Egyptian Opposition Divided?

Egyptian Opposition Divided?

An article in the Guardian cites that the final results of the recent Egyptian parliamentary ballots guarantee five years of political insignificance for the institutional opposition.

With only less than 4% of the opposition securing seats out of the 504 available during the 2010 parliamentary polls, opposition parties achieved the worst electoral result since 1990.

The strongest political opposition group, the Muslim Brotherhood, who are vaguely tolerated, decided to boycott the second round, despite 27 candidates being allegeable to run. The Wafd Party also followed suit as both groups decided to boycott to expose the regime’s mass rigging, ballot stuffing, vote buying and violation by security forces as the regime turned a blind eye.

Author Roberto Rocco, however, believes that this does not completely explain the patent failure of Egypt’s institutional opposition. He states:

“Egyptian society is as vibrant as ever, we are often told. However, when discussing this vibrancy and the related desire for change, it appears that internal and external observers are talking about quite different things. On the one hand, the attention of external observers has been catalyzed by Mohamed El-Baradei and by the ever-increasing power of new media. On the other hand, within
Egypt, a similar function has been played by the waves of strikes and protests affecting urban centres, the industrial towns of the Nile delta and the countryside.”

According to Rocco the disparity in perceptions is largely affiliated to the fact that Egyptian society is influenced by two traditional and resilient differences, namely the separate upper classes from the lower classes, and the urban and rural forces.

“The phenomena attracting external attention have consistently involved only the upper-urban section of Egyptian society. In the case of El-Baradei, it is no secret that most of his support comes from the affluent and educated urban bourgeoisie, and that one of his main weaknesses is his perceived elitism.”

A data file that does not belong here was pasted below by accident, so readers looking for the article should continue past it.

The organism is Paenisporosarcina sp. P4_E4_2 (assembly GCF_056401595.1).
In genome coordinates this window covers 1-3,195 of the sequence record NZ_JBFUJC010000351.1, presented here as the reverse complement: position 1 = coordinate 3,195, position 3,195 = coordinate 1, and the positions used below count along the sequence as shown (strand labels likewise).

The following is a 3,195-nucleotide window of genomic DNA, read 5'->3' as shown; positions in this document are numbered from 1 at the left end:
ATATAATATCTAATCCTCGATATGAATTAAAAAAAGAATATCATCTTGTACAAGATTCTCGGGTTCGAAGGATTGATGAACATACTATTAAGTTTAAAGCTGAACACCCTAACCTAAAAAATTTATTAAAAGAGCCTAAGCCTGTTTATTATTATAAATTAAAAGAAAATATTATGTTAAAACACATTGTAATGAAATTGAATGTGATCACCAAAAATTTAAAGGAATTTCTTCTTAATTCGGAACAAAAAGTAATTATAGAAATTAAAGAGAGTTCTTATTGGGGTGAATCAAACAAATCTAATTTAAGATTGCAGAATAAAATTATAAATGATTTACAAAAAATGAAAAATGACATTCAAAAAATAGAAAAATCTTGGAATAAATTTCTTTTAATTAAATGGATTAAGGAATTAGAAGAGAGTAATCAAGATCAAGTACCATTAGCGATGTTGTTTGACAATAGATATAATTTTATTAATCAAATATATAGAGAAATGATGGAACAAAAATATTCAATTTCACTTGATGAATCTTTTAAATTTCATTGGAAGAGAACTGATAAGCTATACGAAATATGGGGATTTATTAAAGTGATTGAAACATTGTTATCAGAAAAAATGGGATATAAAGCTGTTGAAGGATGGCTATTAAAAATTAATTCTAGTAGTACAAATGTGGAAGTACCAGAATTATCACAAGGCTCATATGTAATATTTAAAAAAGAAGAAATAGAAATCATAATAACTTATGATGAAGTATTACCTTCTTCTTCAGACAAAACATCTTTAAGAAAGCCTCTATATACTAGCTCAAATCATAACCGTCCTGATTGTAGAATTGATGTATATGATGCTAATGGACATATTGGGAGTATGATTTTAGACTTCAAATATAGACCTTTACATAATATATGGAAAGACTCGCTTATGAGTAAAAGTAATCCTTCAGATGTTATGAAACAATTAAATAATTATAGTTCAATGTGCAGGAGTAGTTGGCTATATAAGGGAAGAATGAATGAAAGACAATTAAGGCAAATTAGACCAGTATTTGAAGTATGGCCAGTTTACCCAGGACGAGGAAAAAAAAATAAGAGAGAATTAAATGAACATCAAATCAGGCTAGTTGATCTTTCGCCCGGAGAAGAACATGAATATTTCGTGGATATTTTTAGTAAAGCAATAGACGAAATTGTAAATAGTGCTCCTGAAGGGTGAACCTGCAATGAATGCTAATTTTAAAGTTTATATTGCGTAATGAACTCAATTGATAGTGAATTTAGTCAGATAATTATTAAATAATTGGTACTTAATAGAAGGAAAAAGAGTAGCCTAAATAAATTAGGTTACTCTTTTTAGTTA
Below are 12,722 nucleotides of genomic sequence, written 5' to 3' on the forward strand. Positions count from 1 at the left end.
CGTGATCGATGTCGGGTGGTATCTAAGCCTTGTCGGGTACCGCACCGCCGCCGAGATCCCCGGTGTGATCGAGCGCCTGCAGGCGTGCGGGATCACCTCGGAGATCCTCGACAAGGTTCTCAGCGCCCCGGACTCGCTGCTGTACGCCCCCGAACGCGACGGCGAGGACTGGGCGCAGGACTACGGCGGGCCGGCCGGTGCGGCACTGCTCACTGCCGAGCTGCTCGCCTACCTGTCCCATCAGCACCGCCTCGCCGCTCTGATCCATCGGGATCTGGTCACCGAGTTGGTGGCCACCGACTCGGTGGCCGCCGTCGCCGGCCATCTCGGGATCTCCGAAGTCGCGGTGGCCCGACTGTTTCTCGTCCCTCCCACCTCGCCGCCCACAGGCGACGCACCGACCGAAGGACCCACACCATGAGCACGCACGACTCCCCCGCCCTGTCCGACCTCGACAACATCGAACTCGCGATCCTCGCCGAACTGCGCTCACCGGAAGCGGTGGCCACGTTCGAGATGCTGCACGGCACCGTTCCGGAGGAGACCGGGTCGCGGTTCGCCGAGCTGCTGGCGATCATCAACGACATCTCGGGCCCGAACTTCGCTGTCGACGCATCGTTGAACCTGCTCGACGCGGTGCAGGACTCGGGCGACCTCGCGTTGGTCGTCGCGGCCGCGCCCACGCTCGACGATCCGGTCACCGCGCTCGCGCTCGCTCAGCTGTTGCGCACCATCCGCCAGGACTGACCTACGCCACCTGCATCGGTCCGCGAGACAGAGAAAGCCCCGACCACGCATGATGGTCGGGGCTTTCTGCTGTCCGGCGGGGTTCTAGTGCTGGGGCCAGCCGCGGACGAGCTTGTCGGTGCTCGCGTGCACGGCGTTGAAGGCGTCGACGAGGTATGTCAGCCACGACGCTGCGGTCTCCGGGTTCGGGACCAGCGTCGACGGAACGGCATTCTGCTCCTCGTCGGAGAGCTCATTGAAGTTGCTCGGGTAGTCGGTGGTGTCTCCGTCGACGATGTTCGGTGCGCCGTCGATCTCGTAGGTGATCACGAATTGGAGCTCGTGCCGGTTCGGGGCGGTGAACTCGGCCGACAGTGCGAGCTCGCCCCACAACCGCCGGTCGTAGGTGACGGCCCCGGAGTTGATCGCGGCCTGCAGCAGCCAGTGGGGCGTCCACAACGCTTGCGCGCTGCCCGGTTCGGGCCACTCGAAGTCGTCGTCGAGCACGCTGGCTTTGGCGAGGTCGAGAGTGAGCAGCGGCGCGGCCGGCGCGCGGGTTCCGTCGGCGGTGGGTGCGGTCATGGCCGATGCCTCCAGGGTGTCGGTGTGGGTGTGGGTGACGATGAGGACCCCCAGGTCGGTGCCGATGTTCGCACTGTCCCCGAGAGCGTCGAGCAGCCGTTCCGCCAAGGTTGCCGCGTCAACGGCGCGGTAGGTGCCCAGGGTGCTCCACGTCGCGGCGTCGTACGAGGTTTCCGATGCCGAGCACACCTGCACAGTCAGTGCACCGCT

He stresses this disconnection between institutional and popular opposition that harms the prospects for political change in Egypt; he writes,

”The institutional opposition – in the form of political parties – is deeply entrenched in the same milieu, finding its core support in either upper-urban groups (the leftist Tagammu’ and the liberal al-Ghad party) or in the upper-rural sections of society (as with the Wafd party, which historically represented large landowners). The Muslim Brotherhood, despite its huge potential for mobilization, is still very much an upper-middle class conservative movement rooted among wealthy professionals and graduates in the larger cities. Coming from and being largely limited to these social groups, the institutional opposition has been unable to comprehend, let alone represent, the two most relevant movements arising from the lower social strata.”

The article ends, failing to take this grievance seriously, the opposition has sadly condemned itself to continuing irrelevance in parliamentary life, preventing a credible political articulation of economic and social demands.

It is important to note that if these movements are ignored it could very well constitute the much-needed popular support for a political opposition to the Mubarak regime.